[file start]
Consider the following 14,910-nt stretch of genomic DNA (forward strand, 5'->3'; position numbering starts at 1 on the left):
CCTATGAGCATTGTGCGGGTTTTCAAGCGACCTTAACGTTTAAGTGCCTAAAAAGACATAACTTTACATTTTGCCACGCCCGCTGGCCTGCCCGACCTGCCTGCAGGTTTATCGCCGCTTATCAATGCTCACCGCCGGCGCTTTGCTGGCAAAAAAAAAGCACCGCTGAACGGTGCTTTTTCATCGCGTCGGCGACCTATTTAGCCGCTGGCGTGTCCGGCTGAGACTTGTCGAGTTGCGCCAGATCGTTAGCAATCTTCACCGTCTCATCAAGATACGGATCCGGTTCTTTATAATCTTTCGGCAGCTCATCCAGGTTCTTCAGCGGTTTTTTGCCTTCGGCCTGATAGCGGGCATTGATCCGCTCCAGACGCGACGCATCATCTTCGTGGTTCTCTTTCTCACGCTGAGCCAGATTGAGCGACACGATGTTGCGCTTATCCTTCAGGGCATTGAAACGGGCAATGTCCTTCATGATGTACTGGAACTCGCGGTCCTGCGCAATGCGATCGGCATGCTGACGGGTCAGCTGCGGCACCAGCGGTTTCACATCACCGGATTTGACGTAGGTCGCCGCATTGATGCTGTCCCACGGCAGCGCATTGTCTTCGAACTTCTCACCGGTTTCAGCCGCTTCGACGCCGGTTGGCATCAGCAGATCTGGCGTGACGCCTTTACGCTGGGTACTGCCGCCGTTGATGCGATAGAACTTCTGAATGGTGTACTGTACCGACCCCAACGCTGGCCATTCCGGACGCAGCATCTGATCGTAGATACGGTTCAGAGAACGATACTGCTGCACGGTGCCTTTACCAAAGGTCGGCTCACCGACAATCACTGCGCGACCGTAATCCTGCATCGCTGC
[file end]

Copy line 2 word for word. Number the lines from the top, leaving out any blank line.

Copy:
CCTATGAGCATTGTGCGGGTTTTCAAGCGACCTTAACGTTTAAGTGCCTAAAAAGACATAACTTTACATTTTGCCACGCCCGCTGGCCTGCCCGACCTGCCTGCAGGTTTATCGCCGCTTATCAATGCTCACCGCCGGCGCTTTGCTGGCAAAAAAAAAGCACCGCTGAACGGTGCTTTTTCATCGCGTCGGCGACCTATTTAGCCGCTGGCGTGTCCGGCTGAGACTTGTCGAGTTGCGCCAGATCGTTAGCAATCTTCACCGTCTCATCAAGATACGGATCCGGTTCTTTATAATCTTTCGGCAGCTCATCCAGGTTCTTCAGCGGTTTTTTGCCTTCGGCCTGATAGCGGGCATTGATCCGCTCCAGACGCGACGCATCATCTTCGTGGTTCTCTTTCTCACGCTGAGCCAGATTGAGCGACACGATGTTGCGCTTATCCTTCAGGGCATTGAAACGGGCAATGTCCTTCATGATGTACTGGAACTCGCGGTCCTGCGCAATGCGATCGGCATGCTGACGGGTCAGCTGCGGCACCAGCGGTTTCACATCACCGGATTTGACGTAGGTCGCCGCATTGATGCTGTCCCACGGCAGCGCATTGTCTTCGAACTTCTCACCGGTTTCAGCCGCTTCGACGCCGGTTGGCATCAGCAGATCTGGCGTGACGCCTTTACGCTGGGTACTGCCGCCGTTGATGCGATAGAACTTCTGAATGGTGTACTGTACCGACCCCAACGCTGGCCATTCCGGACGCAGCATCTGATCGTAGATACGGTTCAGAGAACGATACTGCTGCACGGTGCCTTTACCAAAGGTCGGCTCACCGACAATCACTGCGCGACCGTAATCCTGCATCGCTGC